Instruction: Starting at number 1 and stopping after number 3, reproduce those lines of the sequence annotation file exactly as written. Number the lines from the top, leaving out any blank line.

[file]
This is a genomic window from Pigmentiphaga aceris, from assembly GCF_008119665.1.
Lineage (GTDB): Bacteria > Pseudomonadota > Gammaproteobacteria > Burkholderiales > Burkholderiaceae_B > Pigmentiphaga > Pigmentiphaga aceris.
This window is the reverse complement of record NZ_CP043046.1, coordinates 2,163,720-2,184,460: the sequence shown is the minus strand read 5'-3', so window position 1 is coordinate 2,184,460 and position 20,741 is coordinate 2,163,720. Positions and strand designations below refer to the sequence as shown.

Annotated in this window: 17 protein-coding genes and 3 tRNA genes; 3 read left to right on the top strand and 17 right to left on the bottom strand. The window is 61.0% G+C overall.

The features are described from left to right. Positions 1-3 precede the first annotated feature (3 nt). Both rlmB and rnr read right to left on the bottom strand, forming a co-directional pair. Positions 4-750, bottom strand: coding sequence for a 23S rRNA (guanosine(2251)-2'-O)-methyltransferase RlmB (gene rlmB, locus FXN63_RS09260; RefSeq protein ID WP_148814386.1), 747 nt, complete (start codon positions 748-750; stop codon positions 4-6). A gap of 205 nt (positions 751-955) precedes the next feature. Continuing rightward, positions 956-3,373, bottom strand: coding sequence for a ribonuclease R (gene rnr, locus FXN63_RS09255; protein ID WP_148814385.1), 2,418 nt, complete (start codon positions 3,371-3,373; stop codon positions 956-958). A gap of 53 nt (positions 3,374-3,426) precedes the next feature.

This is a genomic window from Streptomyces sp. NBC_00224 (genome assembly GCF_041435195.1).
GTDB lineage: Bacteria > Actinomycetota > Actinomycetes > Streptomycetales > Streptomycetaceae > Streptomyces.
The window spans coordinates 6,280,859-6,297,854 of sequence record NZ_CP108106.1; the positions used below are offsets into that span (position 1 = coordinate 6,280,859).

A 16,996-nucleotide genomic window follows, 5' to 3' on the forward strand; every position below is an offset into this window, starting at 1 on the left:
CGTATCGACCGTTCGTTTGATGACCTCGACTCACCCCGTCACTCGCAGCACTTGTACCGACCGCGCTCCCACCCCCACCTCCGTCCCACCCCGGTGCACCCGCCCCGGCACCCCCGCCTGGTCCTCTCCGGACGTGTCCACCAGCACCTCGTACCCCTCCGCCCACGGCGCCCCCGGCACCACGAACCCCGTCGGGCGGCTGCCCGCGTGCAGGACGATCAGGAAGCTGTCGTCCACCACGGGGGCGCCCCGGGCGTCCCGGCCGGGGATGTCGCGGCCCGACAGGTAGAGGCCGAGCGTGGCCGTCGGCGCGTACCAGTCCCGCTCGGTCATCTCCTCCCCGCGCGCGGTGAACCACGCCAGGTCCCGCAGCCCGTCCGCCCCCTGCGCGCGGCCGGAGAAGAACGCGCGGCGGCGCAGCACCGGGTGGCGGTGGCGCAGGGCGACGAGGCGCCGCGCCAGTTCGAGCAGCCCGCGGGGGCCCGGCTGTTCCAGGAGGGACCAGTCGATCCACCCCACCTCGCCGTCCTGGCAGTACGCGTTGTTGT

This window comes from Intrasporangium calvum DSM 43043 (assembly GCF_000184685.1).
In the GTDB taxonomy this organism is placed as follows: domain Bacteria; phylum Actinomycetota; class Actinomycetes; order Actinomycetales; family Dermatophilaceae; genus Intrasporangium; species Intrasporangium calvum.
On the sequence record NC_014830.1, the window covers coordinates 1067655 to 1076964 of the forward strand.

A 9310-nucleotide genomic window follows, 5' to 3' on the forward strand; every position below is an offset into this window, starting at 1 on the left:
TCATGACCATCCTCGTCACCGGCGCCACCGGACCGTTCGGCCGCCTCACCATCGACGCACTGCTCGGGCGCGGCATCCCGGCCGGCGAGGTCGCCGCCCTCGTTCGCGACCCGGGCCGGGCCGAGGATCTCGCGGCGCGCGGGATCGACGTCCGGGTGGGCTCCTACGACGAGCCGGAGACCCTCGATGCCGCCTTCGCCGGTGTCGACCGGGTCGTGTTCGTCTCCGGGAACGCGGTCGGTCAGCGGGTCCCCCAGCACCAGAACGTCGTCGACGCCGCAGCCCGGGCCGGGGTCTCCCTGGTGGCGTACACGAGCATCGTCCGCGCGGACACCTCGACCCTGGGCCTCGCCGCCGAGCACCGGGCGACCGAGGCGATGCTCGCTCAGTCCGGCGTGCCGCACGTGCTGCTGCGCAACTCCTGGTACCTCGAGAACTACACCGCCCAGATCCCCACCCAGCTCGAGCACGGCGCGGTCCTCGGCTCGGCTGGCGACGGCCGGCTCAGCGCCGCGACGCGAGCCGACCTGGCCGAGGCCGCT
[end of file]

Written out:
This is a genomic window from Pigmentiphaga aceris, from assembly GCF_008119665.1.
Lineage (GTDB): Bacteria > Pseudomonadota > Gammaproteobacteria > Burkholderiales > Burkholderiaceae_B > Pigmentiphaga > Pigmentiphaga aceris.
This window is the reverse complement of record NZ_CP043046.1, coordinates 2,163,720-2,184,460: the sequence shown is the minus strand read 5'-3', so window position 1 is coordinate 2,184,460 and position 20,741 is coordinate 2,163,720. Positions and strand designations below refer to the sequence as shown.